The Labor Market Consequences of Internal Migration in Turkey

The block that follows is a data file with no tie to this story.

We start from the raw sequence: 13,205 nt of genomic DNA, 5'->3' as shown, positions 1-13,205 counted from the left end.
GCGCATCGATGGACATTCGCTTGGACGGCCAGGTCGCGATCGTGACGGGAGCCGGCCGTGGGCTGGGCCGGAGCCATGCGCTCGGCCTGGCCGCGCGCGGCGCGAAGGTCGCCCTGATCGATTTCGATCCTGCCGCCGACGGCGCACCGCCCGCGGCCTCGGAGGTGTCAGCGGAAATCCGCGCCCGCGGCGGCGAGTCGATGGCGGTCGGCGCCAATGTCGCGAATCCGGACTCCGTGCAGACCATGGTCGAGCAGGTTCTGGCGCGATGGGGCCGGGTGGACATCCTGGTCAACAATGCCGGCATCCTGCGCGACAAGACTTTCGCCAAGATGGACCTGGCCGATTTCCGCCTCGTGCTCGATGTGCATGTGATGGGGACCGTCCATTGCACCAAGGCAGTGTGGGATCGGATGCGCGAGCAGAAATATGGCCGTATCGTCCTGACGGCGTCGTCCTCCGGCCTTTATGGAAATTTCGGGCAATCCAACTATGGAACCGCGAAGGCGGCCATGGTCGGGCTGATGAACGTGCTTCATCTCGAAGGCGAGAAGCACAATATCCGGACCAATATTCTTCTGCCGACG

During the last 30 years, Turkey has undergone profound economic and social transformations, including fundamental shifts from the state-oriented economy to the market-oriented economy; large scale modernization investments in telecommunication and transportation services; and the low-intensity ongoing armed-conflict concentrated in the country’s Southeastern Region. For such a period, using the 1990 and 2000 Turkish Censuses, I evaluated the labor market consequences of internal migration that might have been sparked by such significant economic and social changes. Overall, the results suggest that provinces with a higher share of recent migrants may observe decreases in their native population’ labor market opportunities. While this adverse impact of the recent migrant inflows remains to be robust, it exhibits heterogeneity with respect to the skill level of natives, as well as for the labor market outcomes of different native and migrant groups.
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